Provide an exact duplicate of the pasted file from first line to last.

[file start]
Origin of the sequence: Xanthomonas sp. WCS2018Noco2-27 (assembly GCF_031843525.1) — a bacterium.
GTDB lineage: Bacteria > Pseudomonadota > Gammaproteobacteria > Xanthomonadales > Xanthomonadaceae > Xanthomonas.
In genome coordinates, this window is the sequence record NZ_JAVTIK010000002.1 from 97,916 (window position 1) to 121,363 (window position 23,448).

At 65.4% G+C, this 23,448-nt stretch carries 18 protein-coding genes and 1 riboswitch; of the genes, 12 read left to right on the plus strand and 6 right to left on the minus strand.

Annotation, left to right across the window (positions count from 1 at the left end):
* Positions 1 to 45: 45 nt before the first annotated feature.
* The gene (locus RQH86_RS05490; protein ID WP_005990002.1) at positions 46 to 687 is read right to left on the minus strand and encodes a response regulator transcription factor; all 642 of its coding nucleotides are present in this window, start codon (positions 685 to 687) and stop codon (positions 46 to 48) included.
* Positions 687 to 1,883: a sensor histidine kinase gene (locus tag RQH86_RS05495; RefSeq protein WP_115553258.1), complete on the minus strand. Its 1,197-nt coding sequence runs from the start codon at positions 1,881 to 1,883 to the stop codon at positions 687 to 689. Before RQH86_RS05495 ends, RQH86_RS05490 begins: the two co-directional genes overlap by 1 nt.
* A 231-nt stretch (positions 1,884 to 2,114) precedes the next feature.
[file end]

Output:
Origin of the sequence: Xanthomonas sp. WCS2018Noco2-27 (assembly GCF_031843525.1) — a bacterium.
GTDB lineage: Bacteria > Pseudomonadota > Gammaproteobacteria > Xanthomonadales > Xanthomonadaceae > Xanthomonas.
In genome coordinates, this window is the sequence record NZ_JAVTIK010000002.1 from 97,916 (window position 1) to 121,363 (window position 23,448).

At 65.4% G+C, this 23,448-nt stretch carries 18 protein-coding genes and 1 riboswitch; of the genes, 12 read left to right on the plus strand and 6 right to left on the minus strand.

Annotation, left to right across the window (positions count from 1 at the left end):
* Positions 1 to 45: 45 nt before the first annotated feature.
* The gene (locus RQH86_RS05490; protein ID WP_005990002.1) at positions 46 to 687 is read right to left on the minus strand and encodes a response regulator transcription factor; all 642 of its coding nucleotides are present in this window, start codon (positions 685 to 687) and stop codon (positions 46 to 48) included.
* Positions 687 to 1,883: a sensor histidine kinase gene (locus tag RQH86_RS05495; RefSeq protein WP_115553258.1), complete on the minus strand. Its 1,197-nt coding sequence runs from the start codon at positions 1,881 to 1,883 to the stop codon at positions 687 to 689. Before RQH86_RS05495 ends, RQH86_RS05490 begins: the two co-directional genes overlap by 1 nt.
* A 231-nt stretch (positions 1,884 to 2,114) precedes the next feature.